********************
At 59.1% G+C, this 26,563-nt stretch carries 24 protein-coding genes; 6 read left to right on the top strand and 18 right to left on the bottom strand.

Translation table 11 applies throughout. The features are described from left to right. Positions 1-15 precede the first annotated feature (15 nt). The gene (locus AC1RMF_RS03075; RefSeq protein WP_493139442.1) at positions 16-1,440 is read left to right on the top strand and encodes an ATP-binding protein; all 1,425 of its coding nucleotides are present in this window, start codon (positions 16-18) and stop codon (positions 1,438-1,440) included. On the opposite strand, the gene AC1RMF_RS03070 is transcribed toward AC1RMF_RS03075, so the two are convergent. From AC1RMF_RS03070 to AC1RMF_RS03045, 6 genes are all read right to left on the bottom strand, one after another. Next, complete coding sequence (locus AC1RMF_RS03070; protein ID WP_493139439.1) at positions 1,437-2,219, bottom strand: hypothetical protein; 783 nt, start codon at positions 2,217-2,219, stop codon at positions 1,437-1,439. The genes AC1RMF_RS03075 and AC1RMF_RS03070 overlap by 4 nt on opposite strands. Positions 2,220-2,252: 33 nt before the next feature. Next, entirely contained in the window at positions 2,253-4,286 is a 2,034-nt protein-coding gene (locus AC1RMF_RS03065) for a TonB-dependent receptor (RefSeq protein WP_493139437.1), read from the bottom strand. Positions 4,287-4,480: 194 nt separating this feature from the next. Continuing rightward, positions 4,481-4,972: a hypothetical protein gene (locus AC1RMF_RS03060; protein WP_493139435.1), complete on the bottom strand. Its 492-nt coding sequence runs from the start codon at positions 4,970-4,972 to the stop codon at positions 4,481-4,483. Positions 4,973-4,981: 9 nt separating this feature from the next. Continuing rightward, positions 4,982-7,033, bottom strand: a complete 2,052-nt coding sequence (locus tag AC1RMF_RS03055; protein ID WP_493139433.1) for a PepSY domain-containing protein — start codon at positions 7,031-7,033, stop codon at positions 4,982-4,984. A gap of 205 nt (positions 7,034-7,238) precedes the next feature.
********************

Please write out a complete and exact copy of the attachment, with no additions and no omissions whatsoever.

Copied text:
At 59.1% G+C, this 26,563-nt stretch carries 24 protein-coding genes; 6 read left to right on the top strand and 18 right to left on the bottom strand.

Translation table 11 applies throughout. The features are described from left to right. Positions 1-15 precede the first annotated feature (15 nt). The gene (locus AC1RMF_RS03075; RefSeq protein WP_493139442.1) at positions 16-1,440 is read left to right on the top strand and encodes an ATP-binding protein; all 1,425 of its coding nucleotides are present in this window, start codon (positions 16-18) and stop codon (positions 1,438-1,440) included. On the opposite strand, the gene AC1RMF_RS03070 is transcribed toward AC1RMF_RS03075, so the two are convergent. From AC1RMF_RS03070 to AC1RMF_RS03045, 6 genes are all read right to left on the bottom strand, one after another. Next, complete coding sequence (locus AC1RMF_RS03070; protein ID WP_493139439.1) at positions 1,437-2,219, bottom strand: hypothetical protein; 783 nt, start codon at positions 2,217-2,219, stop codon at positions 1,437-1,439. The genes AC1RMF_RS03075 and AC1RMF_RS03070 overlap by 4 nt on opposite strands. Positions 2,220-2,252: 33 nt before the next feature. Next, entirely contained in the window at positions 2,253-4,286 is a 2,034-nt protein-coding gene (locus AC1RMF_RS03065) for a TonB-dependent receptor (RefSeq protein WP_493139437.1), read from the bottom strand. Positions 4,287-4,480: 194 nt separating this feature from the next. Continuing rightward, positions 4,481-4,972: a hypothetical protein gene (locus AC1RMF_RS03060; protein WP_493139435.1), complete on the bottom strand. Its 492-nt coding sequence runs from the start codon at positions 4,970-4,972 to the stop codon at positions 4,481-4,483. Positions 4,973-4,981: 9 nt separating this feature from the next. Continuing rightward, positions 4,982-7,033, bottom strand: a complete 2,052-nt coding sequence (locus tag AC1RMF_RS03055; protein ID WP_493139433.1) for a PepSY domain-containing protein — start codon at positions 7,031-7,033, stop codon at positions 4,982-4,984. A gap of 205 nt (positions 7,034-7,238) precedes the next feature.